I was happy that the film included plenty of footage from my personal favorite set that the band has performed since their return – the acoustic set during the day after the Halloween show. In 3D, the contrast of the acoustic set against the majority of Phish music is immeasurable. During "Wilson," which appeared to be somewhat impromptu, Anastasio joyfully wrestles with the normally sustain-filled guitar solo. This version of "The Curtain With" is already entrenched among the most memorable Phish moments ever, and it is appropriately exhilarating in 3D. Gordon particularly shines during the acoustic set, playing a hybrid acoustic/electric bass with a tone that perfectly matches his personality.
The climax of the film is built as much around the guest singers and horn players as it is around the band’s musical Halloween costume – The Rolling Stones’ Exile on Main Street. Anyone familiar with singer Sharon Jones already knows that she can’t help but dominate a stage, and Phish is "Happy" to let her and the horns do plenty of heavy lifting. The Stones songs are full of delightful angles and shots of the guests perched above Phish, and one particular shot of Anastasio and the singers is the most lasting image I took away from the film. A glimpse of "Suzy Greenberg" being rehearsed yields a funny line from one of the film’s few non-music moments as Anastasio tells the backup singers that "Suzy Greenberg" is "about a girl." I laughed pretty hard when one of the singers replied, somewhat quizzically, "OK…"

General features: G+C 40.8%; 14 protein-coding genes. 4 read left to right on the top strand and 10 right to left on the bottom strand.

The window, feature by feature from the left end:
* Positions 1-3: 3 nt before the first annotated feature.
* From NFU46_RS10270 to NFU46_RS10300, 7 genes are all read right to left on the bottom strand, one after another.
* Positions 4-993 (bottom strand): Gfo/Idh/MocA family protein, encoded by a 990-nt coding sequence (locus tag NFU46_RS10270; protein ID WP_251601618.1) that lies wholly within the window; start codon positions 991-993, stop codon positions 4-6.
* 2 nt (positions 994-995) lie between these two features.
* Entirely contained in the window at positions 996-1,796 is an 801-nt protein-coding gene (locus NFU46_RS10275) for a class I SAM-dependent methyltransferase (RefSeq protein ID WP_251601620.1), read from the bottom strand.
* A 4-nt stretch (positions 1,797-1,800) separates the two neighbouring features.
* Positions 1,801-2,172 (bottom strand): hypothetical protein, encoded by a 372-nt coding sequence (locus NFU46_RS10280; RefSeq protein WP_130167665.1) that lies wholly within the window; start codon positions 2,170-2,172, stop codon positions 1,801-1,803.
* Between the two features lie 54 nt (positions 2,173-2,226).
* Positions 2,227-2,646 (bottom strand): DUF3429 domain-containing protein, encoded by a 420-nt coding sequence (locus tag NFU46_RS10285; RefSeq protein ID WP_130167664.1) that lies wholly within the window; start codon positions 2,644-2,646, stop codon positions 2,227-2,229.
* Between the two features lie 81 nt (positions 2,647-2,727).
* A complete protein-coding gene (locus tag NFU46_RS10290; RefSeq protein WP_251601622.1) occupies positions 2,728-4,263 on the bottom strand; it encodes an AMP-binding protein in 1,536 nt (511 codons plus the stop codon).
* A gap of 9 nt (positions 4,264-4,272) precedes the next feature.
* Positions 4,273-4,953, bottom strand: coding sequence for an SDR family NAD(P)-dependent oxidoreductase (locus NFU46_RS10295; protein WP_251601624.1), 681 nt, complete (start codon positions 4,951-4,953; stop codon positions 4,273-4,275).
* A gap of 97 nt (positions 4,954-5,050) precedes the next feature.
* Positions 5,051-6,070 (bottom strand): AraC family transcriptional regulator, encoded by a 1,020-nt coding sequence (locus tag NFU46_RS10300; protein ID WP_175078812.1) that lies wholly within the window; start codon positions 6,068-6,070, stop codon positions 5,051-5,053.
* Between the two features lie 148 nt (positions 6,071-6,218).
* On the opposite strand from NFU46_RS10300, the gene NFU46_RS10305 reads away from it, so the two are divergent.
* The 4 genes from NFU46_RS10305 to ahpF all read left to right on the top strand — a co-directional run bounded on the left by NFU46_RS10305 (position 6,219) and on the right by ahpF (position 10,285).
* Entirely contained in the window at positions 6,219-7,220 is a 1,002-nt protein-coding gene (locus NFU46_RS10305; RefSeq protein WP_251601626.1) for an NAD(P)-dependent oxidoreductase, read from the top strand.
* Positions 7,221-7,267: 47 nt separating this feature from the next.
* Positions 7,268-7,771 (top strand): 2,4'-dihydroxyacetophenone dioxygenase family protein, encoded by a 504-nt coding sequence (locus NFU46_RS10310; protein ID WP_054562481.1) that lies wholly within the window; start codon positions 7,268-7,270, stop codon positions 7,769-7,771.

As enjoyable and unique as the experience was, I did come away with a couple of gripes. First, the sound quality was well below what I expected, given the technology available for such things. I don’t know if this is an issue with the film or the slightly older theatre at which I saw the film, but the crowd noise between songs was nearly unbearable, there were times when the horns were inaudible, and Anastasio dominated the overall mix. Second, the editing and camerawork are horrid. I get the feeling that most Phish fans would rather see the band than a monitor or mic stand, but the cameramen constantly use such unremarkable objects to force the 3D hand, when a simple shot of a guitar or drumstick would be better. Cameramen and editors – I know the movie is in 3D – you don’t have to keep sweeping by Page’s equipment and hiding the band behind mic stands to get the point across. The most gorgeous shots, like the ones that highlighted the spacing and interaction of the band, made me feel the distance of the lighted trees behind the stage, or brought out Kuroda’s lights were few and short-lived.
On the whole, I was glad that the film featured 99% music, though some viewers complained about the lack of exploration of the festival grounds. If the film had been titled "Phish Festival 8 3D," I would have been disappointed with the meager rehearsal footage and otherwise unremarkable offstage moments as well. But for Phish 3D, the focus on the music worked. Short of sitting sidestage with the VIP’s or having amazing seats at a show, this film is the purest visual Phish experience in existence.